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11 people you’ll date in Chicago

Written by
Nick Kotecki
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Dating in Chicago can be fraught with error, trials and tribulations. Regardless of how hard you try, you can’t help but run into a few characters along the way before you find one good one. It can get tiring to go through the weekly ringer of cocktails and companionship-seeking. At least Chicago has some pretty nice cocktails you can sip along the way. And on that journey, you'll probably find one of these Chicagoans at the opposite end of a table from you, or sitting, smiling right beside you at the bar.

 

They just got here.

Why else are they on OkCupid? They don’t know anyone or anything about Chicago and are looking for someone to hold their hand, literally. You have to suggest where to go, what to do and what to drink. Every. Single. Time.

 

“I’m studying.”

This person just never has time because they’re getting some advanced degree that will earn them more money and more debt than you could possibly dream. And because of it, they’re taking their studies more seriously than they’ll ever take you.

 

Trendy cat lady.

She's got Netflix. She's got a couch. She does lots of cross-stitching. And she owns a cat she’s creepily too in love with and talks to in an itty-bitty baby voice that makes you cringe. She mostly stays home with her cat or (*shudder*) cats, cooking the cat homemade meals, lying with it in bed, going out only when you text. Creepily, she replies seconds after you hit send.

 

Drunk dude.

This guy’s first message was so out of left field you just had to respond. Then he actually managed to charm you with some good conversation, and you met up only to learn he’s a professional drinker. He knows the bartender's first name. He tells you the bar is right across the street from his place. 

 

The person who came all the way from the suburbs.

When you ask what neighborhood they live in, their response is “far LOL.” OK. So, you meet up anyway. Then they arrive much later than planned because they got lost. You know, we really hate to beat a dead horse here, but suburbanites co-opting Chicago as their home needs to stop. It's embarrassing for everyone involved.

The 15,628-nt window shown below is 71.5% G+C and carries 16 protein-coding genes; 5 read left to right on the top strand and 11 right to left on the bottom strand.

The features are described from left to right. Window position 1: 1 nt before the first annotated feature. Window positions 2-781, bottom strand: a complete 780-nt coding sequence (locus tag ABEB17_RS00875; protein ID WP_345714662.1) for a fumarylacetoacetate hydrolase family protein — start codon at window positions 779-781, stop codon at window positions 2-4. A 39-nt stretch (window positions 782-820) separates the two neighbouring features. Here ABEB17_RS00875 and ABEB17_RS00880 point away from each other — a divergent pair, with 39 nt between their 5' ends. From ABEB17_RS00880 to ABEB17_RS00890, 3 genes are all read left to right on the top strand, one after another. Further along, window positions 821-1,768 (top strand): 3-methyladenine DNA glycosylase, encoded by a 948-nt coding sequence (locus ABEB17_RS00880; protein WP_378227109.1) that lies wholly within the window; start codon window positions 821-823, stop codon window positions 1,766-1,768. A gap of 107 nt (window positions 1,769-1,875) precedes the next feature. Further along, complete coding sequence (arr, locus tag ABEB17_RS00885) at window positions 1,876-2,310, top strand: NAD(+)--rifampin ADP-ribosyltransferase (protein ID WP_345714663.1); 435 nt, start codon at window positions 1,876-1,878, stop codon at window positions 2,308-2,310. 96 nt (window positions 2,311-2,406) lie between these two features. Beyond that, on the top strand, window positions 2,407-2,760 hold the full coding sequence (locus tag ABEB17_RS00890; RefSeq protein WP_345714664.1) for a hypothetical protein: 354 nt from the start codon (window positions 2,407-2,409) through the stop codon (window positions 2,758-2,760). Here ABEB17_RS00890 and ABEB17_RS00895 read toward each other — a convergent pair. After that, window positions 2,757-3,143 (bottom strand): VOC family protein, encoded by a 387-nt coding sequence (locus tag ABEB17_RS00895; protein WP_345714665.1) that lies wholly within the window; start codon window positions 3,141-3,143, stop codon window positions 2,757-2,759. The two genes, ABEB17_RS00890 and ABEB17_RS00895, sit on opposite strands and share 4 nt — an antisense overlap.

The person who wants to do more tourist-y shit than you can handle.

The Bean, sure. Yes, yes, the Lincoln Park Zoo has giraffes. The Adler Planetarium is amazing for a date. Once. *sigh* Chicago has some of the world’s best museums, but staring at art and dead stuff can get a little tiresome after the second and third and fourth times.

 

The person who doesn’t like their food.

They don’t like the food they got and are too Midwest-nice to send it back or order something different, so they just sit across from you watching you slowly fork a delicious meal that you’re too nice to totally wolf down like you really want to and would be able to if they would just…UGH. What's worse: They suggested the place.

 

The one who only bikes everywhere during every season.

They show up sweaty and smelling like the wind. Which is kind of nice. But then you want to go somewhere after drinks, like, to their place, and they insist on biking because their ride is too dear to leave locked up overnight. Alternatively, you walk home with them too far and their fixed gear pedals routinely, painfully swing into your calves as they walk their beloved steed between the two of you.

 

The one with the insanely long, elaborate bus commute to your place.

You both live in areas of the city that demand bus transfers…and a train…and another bus. It’s extremely inconvenient, but they are so cute and they make your heart flutter just so, until they don't anymore and the commute becomes too much to bear.

 

The one who’s so Midwestern it hurts.

They are from Ohio. They work in Indiana. They live just on the edge of a cool neighborhood. Their point of reference is Cleveland. Wherever you take them they do not fail to name-drop said spot’s corollary (best barbecue, best ice cream) in their quaint hometown that you would never go to even if you were paid.

 

Angry dibs guy.

It snows and the first thing he does is grab a shovel, a large plank of wood and the chairs from the patio. He guards his parking spot as if it contained the crown jewels of Chicago, and he walks past it several times a day to see if the chairs and plank are still safely askew in the snow. Then, one day, they’re gone. And you're scared, very scared.

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